In the News
Dr. Gina Solomon of PHI Comments on New HHS Lead and Environmental Justice
- New York Times
Martha Romero felt that she had to send her daughters to safety.
She had seen air pollution grow worse in recent years as the truck traffic near her San Bernardino neighborhood increased so she made the difficult decision to send her three daughters to live with her mother, whose home is farther from the worst of the fumes and dust from the unending parade of trucks moving to and from nearby warehouses. “Unfortunately, we cannot keep them in an air bubble,” she said.
A coalition of local organizations is leading the fight against the expansion of the San Bernardino International Airport to accommodate Amazon’s burgeoning logistics needs with a complex that will bring more flights, more warehouses and even more truck traffic and pollution to her area. The coalition has an unusual ally: Xavier Becerra, the attorney general for the state of California, and the choice of President-elect Joseph R. Biden, Jr. to run the Department of Health and Human Services.
Opposing the airport expansion plan is the work of the environmental justice bureau Mr. Becerra created in 2018, the first of its kind. Its focus: the unequal effect pollution and other forms of environmental damage have on health in the most vulnerable communities. While local officials, understandably, want to promote economic development, the bureau created by Mr. Becerra is saying that environmental justice needs to be part of the equation.
If we’re concerned about environmental degradation, we should be concerned about the people who are hit first and worst.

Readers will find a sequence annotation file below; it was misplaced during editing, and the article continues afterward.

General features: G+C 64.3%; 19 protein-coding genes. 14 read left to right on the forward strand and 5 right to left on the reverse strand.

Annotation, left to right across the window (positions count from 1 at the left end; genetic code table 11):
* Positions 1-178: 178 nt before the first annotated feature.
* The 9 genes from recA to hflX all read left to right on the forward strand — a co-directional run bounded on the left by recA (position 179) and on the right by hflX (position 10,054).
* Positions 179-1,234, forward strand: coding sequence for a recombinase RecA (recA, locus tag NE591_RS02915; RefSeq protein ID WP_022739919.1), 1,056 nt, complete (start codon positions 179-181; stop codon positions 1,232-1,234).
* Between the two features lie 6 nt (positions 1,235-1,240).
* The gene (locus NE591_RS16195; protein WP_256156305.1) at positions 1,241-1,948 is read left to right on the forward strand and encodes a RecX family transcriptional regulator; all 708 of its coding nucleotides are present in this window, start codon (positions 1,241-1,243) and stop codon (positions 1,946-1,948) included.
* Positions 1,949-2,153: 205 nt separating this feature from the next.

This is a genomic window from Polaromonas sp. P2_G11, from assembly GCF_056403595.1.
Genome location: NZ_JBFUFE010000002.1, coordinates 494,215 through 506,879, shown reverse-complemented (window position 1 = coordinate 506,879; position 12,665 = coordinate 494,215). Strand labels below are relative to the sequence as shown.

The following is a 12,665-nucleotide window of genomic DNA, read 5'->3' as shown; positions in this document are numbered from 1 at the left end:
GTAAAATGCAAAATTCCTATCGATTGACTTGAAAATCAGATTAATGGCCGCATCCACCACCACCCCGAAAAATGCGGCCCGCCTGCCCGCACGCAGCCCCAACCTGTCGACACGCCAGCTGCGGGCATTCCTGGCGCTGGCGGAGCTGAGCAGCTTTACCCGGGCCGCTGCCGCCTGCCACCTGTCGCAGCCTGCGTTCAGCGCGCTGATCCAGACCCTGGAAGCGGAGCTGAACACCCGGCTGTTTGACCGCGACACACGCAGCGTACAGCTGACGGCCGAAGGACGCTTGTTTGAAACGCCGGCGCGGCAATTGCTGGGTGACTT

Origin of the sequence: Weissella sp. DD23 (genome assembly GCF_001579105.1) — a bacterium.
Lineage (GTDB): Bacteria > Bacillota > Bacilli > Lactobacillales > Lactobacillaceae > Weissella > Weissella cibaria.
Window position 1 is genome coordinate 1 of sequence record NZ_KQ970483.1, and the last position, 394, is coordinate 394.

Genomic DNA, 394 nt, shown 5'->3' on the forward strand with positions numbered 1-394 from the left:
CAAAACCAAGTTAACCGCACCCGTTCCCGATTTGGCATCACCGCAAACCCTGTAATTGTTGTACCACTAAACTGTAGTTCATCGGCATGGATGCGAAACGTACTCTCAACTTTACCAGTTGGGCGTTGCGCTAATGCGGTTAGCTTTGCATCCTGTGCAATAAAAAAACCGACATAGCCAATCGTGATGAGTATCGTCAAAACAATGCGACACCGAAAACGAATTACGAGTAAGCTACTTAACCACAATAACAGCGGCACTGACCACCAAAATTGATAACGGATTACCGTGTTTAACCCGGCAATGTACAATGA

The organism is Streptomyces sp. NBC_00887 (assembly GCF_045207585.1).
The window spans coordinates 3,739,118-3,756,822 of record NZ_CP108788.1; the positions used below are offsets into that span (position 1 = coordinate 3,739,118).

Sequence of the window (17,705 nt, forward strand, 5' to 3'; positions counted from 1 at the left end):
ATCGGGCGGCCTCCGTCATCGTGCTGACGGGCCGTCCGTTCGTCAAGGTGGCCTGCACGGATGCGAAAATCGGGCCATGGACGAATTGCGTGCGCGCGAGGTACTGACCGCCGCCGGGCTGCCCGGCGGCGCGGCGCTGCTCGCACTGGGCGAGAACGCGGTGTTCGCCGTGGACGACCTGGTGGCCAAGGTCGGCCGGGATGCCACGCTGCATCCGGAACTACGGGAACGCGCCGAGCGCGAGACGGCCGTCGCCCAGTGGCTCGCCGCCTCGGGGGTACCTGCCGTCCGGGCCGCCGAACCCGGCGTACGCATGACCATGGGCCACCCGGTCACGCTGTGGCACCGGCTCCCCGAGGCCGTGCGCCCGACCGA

Xavier Becerra, California attorney general
The links between air pollution caused by trucks and diseases that include cancer, asthma and cardiac symptoms are increasingly well established, said Gina Solomon, a clinical professor of medicine at the University of California, San Francisco and a principal investigator at the Public Health Institute in Oakland, a nonprofit group. She notes that estimates suggest that the San Bernardino airport project could add traffic from close to 500 trucks a day to an area already under a severe pollution threat.
That community is already seeing a higher risk of heart, lung and even stroke risks due to the levels of pollution right now, right there. This facility is like a very large piece of very rich cheesecake for someone who is already a walking heart attack risk.
Dr. Gina Solomon, Public Health Institute
Esther Portillo, organizing director of the Center for Community Action and Environmental Justice, one of the groups involved in the San Bernardino fight, said that winning would not mean shutting down development. Instead, she said, it would be to “take a hard look at the environmental impacts that we’ll have, and minimize those impacts as best we can.”
The Court of Appeals for the Ninth Circuit will hear the airport case as early as February.
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Originally published by New York Times